Of Bruce himself, it was said that like his father he was ‘a man of parts’, and that, ‘as he had got a liberal education, [he] was looked upon as one of the finest gentlemen in the kingdom when he returned from his travels’ abroad. He was active in countering the Earl of Argyll’s rebellion in 1685, marching with government troops to Glasgow only to be summoned home by his anxious father. Relations between father and son deteriorated after the Revolution, an event the younger Bruce thoroughly welcomed. An avid Presbyterian, he informed his father in June 1690 that he would have no truck with ‘liberty of conscience to all Protestants’, preferring rather that the Scottish parliament should demonstrate its ‘zeal for the true Protestant and Presbyterian religion by allowing no other to be professed’. Financial problems increased the tension in the relationship between father and son. Sir William’s estate, estimated at 22,000 merks p.a. in the late 1680s, was to have been divided equally with his son as part of his marriage settlement. The arrangement was not properly implemented, however, and it emerged that Sir William had concealed the true extent of his debts.4

Bruce was returned to the Scottish parliament for Kinross-shire in 1702, and may already have assumed the hereditary sheriffdom. An investor of £500 in the Darien scheme, he joined the Country party, remaining in opposition during the ‘New Party’ experiment of 1704 and following Montrose’s line of voting for the Duke of Hamilton’s motion for postponing a decision on the succession. George Lockhart’s* retrospective assessment that Bruce had supported his future Squadrone colleagues in office was mistaken. Bruce did, however, vote with the Squadrone over the Union, with only one or two absences, and was nominated for a seat in the first Parliament of Great Britain and a place on the Equivalent commission.5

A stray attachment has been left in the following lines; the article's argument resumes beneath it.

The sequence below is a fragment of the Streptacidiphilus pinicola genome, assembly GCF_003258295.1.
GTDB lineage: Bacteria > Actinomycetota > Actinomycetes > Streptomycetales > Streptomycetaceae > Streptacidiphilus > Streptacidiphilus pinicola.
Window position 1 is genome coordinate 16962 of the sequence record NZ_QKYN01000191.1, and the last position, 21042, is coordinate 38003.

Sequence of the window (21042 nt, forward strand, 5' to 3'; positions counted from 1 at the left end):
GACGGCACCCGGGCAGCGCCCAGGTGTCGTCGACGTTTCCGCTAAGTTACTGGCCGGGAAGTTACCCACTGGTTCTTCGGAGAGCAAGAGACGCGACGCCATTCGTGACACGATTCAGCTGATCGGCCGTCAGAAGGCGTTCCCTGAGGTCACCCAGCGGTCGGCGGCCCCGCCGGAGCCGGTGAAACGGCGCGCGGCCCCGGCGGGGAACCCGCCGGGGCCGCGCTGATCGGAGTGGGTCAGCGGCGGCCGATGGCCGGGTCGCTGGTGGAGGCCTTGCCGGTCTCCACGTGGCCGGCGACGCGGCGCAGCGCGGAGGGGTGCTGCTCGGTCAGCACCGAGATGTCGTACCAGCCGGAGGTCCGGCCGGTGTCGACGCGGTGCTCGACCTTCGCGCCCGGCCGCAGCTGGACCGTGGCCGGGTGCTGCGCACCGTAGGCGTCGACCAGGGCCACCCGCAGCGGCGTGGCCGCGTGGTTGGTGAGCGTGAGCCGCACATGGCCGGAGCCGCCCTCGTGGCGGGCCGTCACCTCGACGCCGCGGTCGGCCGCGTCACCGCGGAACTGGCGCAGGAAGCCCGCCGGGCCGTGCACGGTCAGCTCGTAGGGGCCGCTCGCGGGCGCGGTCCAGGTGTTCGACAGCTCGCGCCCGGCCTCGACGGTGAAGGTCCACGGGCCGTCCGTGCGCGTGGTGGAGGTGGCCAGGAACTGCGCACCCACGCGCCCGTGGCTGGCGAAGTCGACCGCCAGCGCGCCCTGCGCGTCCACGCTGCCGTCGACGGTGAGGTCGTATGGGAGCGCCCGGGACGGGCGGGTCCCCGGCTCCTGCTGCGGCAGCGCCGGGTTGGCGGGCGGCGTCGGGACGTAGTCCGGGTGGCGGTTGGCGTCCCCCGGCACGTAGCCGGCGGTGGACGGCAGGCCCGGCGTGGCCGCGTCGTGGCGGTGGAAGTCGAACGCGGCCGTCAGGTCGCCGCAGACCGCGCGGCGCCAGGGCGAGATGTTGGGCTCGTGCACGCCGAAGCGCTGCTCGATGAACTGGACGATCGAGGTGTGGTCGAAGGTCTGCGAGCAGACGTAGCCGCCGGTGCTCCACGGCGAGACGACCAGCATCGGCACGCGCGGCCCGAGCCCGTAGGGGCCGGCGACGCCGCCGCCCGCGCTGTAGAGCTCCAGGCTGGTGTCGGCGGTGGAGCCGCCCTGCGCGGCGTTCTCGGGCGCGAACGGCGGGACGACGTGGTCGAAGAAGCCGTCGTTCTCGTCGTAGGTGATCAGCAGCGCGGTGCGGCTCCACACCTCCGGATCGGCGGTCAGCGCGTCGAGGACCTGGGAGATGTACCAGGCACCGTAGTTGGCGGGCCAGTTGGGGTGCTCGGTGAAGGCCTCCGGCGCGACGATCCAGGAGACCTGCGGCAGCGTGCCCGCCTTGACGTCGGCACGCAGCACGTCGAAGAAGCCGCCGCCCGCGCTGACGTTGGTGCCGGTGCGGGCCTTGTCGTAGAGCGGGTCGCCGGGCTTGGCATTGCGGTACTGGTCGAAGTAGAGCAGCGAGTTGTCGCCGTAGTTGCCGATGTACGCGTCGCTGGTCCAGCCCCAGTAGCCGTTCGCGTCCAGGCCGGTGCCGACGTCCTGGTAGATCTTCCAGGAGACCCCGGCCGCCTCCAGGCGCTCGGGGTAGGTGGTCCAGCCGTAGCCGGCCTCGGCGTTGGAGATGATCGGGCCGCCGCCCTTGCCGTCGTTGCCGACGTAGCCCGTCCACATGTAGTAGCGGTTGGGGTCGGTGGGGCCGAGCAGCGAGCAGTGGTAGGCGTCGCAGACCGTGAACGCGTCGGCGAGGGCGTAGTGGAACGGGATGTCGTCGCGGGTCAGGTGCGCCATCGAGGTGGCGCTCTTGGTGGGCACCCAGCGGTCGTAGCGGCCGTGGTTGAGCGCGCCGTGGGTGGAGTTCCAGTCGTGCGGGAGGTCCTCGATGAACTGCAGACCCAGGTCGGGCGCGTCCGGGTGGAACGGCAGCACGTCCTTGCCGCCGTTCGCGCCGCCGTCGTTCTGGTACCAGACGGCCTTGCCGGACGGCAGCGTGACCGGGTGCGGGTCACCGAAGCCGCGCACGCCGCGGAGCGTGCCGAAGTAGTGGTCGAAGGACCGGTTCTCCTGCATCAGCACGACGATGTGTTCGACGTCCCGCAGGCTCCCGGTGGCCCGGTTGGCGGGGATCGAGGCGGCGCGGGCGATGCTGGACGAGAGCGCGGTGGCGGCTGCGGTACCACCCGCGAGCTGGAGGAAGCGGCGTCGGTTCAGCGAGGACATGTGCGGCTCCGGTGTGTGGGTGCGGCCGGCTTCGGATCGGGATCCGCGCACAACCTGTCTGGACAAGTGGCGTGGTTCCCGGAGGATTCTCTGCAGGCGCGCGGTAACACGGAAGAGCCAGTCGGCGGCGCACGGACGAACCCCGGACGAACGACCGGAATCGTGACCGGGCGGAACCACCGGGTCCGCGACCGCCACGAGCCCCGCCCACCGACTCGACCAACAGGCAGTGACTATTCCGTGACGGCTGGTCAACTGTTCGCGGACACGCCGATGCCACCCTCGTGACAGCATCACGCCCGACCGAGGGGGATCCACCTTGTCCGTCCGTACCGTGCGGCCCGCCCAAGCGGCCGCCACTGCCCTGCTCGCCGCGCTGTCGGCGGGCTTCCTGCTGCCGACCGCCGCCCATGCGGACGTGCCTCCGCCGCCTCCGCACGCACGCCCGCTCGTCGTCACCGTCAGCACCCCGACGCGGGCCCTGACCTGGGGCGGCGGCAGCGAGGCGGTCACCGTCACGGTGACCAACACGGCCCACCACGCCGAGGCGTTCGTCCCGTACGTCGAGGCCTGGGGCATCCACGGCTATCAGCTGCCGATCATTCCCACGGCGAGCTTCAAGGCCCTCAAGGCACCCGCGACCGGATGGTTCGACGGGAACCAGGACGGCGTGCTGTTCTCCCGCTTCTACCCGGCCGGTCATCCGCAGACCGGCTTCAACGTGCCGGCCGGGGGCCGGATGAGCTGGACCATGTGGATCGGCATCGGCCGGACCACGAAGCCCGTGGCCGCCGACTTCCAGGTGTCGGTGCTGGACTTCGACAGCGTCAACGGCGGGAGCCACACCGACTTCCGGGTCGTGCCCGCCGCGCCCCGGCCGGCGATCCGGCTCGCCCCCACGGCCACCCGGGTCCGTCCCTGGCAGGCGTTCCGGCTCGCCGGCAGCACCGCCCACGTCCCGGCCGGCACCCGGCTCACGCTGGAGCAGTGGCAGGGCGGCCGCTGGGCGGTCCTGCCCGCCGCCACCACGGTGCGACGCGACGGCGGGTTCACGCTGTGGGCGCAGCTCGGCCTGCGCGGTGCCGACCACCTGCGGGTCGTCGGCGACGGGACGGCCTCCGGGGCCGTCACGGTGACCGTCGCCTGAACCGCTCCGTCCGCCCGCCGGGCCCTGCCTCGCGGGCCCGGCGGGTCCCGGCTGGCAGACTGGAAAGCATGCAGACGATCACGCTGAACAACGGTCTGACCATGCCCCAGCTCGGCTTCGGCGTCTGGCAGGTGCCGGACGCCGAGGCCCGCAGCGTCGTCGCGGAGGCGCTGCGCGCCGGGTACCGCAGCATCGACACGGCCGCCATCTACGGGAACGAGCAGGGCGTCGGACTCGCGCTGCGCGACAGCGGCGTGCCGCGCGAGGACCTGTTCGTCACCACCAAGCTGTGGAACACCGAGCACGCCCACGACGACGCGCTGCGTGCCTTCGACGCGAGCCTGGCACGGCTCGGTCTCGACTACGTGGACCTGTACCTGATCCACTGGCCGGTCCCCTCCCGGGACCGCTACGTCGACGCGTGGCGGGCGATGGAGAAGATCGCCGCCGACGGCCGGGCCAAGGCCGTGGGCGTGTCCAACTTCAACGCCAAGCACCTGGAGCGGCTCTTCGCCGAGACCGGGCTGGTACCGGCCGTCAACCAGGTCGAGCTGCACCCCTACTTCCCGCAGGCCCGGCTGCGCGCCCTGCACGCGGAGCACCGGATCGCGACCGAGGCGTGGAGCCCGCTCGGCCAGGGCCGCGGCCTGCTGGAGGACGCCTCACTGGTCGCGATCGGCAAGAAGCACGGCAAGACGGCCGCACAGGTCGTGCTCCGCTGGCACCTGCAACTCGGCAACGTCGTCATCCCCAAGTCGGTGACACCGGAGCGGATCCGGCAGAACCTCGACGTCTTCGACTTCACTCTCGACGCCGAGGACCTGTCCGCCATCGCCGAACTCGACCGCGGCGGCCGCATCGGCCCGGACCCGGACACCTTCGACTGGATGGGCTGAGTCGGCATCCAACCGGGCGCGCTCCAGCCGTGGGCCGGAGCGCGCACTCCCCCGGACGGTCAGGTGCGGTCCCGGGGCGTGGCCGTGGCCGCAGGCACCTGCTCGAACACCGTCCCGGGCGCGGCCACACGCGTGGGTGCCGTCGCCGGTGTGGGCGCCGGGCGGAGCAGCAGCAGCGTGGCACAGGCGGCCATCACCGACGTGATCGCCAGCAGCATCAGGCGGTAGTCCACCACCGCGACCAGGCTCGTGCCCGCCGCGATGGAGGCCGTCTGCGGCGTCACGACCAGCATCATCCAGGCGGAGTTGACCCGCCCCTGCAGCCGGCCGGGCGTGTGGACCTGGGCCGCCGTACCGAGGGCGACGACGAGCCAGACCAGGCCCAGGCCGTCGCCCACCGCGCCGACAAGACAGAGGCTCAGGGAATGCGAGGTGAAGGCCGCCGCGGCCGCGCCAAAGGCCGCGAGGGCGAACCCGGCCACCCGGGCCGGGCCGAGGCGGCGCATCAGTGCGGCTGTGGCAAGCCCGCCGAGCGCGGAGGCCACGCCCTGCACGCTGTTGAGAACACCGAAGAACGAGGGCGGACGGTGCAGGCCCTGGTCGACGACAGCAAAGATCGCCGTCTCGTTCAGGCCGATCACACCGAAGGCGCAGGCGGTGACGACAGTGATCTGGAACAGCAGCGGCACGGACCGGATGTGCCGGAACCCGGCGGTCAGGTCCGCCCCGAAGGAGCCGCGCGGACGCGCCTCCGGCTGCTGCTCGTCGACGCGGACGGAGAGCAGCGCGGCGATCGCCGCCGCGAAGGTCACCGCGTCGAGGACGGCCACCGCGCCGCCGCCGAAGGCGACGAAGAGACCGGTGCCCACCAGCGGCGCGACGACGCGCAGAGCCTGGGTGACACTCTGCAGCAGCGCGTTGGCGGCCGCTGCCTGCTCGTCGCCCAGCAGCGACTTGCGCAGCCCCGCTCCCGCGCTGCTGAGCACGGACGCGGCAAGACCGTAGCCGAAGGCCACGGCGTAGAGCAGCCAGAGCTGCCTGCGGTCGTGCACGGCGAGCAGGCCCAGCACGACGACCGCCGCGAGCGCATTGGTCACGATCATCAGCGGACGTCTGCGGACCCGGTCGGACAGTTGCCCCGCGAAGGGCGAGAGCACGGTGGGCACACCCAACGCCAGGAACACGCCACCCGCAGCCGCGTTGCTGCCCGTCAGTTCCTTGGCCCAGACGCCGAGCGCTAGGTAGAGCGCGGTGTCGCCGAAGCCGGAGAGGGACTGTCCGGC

Bruce seems to have been moderately useful to the Squadrone in the Commons, even though he did not cut much of a figure. He joined his fellow Equivalent commissioners in petitioning the Treasury over the non-payment of their salaries, and on 11 Mar. 1708 was nominated to draft a bill to discharge Highlanders from their obligations to disloyal clan chiefs. His father, by contrast, was placed in preventive detention during the invasion scare. Bruce did not stand in 1708, when the family’s electoral interest was in any case divided: Sir William was ‘running about’ to assist the Tory cause wherever he could, while Bruce himself remained loyal to Montrose and the Squadrone, whose members, he felt, ought to try to ‘get themselves into posts by all the means they can’. He was content to remain an Equivalent commissioner for the time being, though the conditions of the appointment, especially the absence of remuneration, made it an ‘unhappy’ one. The fact that he was simultaneously putting forward to Montrose proposals for reform of the Scottish customs suggests that he did not despair of alternative employment. In 1710 he gave his backing to the candidacy of Montrose’s factor, Mungo Graham* in Kinross-shire, bending the rules to such a degree in his conduct of the freeholders’ courts that he was fortunate to escape censure when the House overturned Graham’s election on petition.6